|I've always believed in working across the aisle ... but there's a bully on the bully pulpit and silence is not an option," says the U2 frontman|
You started this album three years ago when the world was a very different place. How did the chaos of Brexit, Trump and everything else shape the eventual course of the album? Would it have been a very different album had those things not happened?
On the latter part of the question, it's hard to quantify but I would say the emotional temperature is up about 25 percent.
Thursday, September 21, 2017
Tuesday, September 19, 2017
GREATEST LIVING BUSINESS MINDS
To celebrate Forbes’ centennial, the mag amassed an A-to-Z encyclopedia of ideas from 100 entrepreneurs, visionaries and prophets of capitalism—the greatest ever collection of business essayists and greatest ever portrait portfolio in business history, among them : Bono.
Purpose-Driven Rock Star: Lead Singer, U2; Cofounder, One, (Red), Elevation Partners, Rise Fund
"Capitalism is not immoral, but it is amoral. And it requires our instruction. It's a wild beast that needs to be tamed, a better servant than master."
That's my philosophy with (RED), which partners with corporations to direct profits to fighting HIV/AIDS. The idea really came about after meeting with former Treasury secretary Bob Rubin, where he said, "You have to tell Americans the scale of the problem and what they can do about it. And you have to go about that like Nike does: They spend $50 million on ad campaigns." And I said, "Well, where are we going to get that kind of money?" And he said, "You're clever. You'll figure it out."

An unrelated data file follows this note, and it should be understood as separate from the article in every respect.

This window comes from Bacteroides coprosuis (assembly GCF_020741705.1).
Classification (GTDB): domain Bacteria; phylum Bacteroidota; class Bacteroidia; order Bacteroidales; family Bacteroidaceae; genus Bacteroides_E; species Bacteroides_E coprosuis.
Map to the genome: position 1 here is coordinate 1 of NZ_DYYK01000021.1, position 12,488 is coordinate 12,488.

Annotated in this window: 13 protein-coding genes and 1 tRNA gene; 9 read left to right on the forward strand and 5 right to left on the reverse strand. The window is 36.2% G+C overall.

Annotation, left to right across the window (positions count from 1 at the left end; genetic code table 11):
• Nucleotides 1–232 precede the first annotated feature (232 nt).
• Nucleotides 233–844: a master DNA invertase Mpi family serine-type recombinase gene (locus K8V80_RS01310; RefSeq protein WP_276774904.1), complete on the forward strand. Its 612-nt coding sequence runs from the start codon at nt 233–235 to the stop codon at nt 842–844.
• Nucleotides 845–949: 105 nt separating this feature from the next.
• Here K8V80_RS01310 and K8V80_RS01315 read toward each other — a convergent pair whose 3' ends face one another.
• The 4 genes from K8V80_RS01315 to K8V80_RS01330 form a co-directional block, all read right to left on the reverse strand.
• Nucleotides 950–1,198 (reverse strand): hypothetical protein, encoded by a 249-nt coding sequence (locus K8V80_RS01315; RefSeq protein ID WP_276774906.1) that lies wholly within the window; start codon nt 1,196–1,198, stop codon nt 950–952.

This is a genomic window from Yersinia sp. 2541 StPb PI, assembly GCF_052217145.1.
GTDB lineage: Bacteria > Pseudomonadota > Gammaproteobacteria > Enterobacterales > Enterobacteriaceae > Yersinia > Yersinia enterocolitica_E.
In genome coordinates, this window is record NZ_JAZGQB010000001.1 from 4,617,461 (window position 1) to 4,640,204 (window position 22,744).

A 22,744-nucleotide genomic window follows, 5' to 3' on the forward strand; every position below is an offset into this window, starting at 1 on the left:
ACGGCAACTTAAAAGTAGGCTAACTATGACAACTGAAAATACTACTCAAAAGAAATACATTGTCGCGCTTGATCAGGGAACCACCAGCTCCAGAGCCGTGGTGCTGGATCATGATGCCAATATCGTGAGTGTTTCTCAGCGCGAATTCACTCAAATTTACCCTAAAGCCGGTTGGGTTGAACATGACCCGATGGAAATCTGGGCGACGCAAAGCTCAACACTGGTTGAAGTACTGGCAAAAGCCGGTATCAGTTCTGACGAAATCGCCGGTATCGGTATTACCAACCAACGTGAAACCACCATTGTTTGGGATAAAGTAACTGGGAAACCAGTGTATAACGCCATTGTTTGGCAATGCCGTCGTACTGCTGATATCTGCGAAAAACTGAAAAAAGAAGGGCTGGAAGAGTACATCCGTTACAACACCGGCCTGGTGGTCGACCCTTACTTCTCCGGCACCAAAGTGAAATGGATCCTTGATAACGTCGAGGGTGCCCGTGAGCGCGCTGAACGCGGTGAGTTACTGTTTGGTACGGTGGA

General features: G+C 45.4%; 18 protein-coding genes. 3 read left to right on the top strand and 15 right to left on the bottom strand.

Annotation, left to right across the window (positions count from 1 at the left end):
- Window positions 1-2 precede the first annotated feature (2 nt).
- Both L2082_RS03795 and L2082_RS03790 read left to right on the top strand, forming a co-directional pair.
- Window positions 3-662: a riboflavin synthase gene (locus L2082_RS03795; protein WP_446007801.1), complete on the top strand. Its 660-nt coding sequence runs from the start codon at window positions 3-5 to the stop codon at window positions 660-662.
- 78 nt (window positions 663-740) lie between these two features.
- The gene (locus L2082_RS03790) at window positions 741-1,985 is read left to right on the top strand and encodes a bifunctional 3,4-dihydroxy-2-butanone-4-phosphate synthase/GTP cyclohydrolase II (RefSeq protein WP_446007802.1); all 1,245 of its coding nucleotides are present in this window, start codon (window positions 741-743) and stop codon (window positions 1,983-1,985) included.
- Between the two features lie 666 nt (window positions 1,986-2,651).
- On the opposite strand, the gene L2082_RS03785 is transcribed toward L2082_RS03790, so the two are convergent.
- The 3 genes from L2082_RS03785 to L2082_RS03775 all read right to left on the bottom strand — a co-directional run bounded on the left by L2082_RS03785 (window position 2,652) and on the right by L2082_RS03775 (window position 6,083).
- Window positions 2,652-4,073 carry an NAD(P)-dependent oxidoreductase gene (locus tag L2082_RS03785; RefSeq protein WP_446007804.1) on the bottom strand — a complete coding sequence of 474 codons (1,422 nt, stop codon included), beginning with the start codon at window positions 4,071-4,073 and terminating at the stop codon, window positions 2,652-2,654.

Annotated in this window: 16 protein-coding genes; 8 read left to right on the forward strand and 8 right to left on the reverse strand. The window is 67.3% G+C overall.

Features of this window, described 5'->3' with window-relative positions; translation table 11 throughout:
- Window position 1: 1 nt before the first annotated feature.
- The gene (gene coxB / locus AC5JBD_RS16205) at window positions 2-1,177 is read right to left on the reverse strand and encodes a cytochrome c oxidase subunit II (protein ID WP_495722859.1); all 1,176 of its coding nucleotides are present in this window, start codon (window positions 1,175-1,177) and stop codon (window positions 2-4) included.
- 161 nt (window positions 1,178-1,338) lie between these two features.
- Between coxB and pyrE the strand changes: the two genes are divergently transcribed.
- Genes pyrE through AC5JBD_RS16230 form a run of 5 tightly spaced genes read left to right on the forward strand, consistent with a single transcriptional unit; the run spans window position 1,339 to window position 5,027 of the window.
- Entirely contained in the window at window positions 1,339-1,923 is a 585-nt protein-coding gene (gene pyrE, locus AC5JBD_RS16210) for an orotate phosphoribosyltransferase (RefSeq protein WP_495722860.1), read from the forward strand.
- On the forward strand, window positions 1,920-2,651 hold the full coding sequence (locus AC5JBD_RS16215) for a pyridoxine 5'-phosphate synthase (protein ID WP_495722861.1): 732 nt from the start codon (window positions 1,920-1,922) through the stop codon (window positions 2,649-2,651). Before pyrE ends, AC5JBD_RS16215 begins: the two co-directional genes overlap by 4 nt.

And we did. I realized that going to big companies and trying to break into their more modest philanthropy funds was a huge missed opportunity. It was their robust marketing and publicity budgets that we needed. Think of the creative minds in those departments -- the messaging is the most important thing in keeping an issue "hot," making it relevant. Fighting HIV is very difficult. Activists often demonize the corporate world. It's easy to do, but I think it's just foolishness to not recognize the creativity that you can unlock in the corporate world, together with the entertainment world. (RED) has so far generated nearly $500 million for the fight against AIDS, but the heat (RED) companies have created has also helped pressure governments to do their part -- and that's where the big money is, with donor governments spending $87.5 billion on HIV/AIDS since 2002. That's the reason we all do this!
Some of the most selfish people I've met are artists -- I'm one of them -- and some of the most selfless people I've ever met are in business, people like Warren Buffett. So, I've never had that clichéd view of commerce and culture being different. I always remember Björk saying to me that her songs, she feels, are like carpentry. Like her friends in Iceland, one of them designs a chair. Is that more beautiful or useful than a song? Well, it depends on the chair. Or the song. I've always seen what I do as an activist, as an artist, as an investor, as coming from the same place.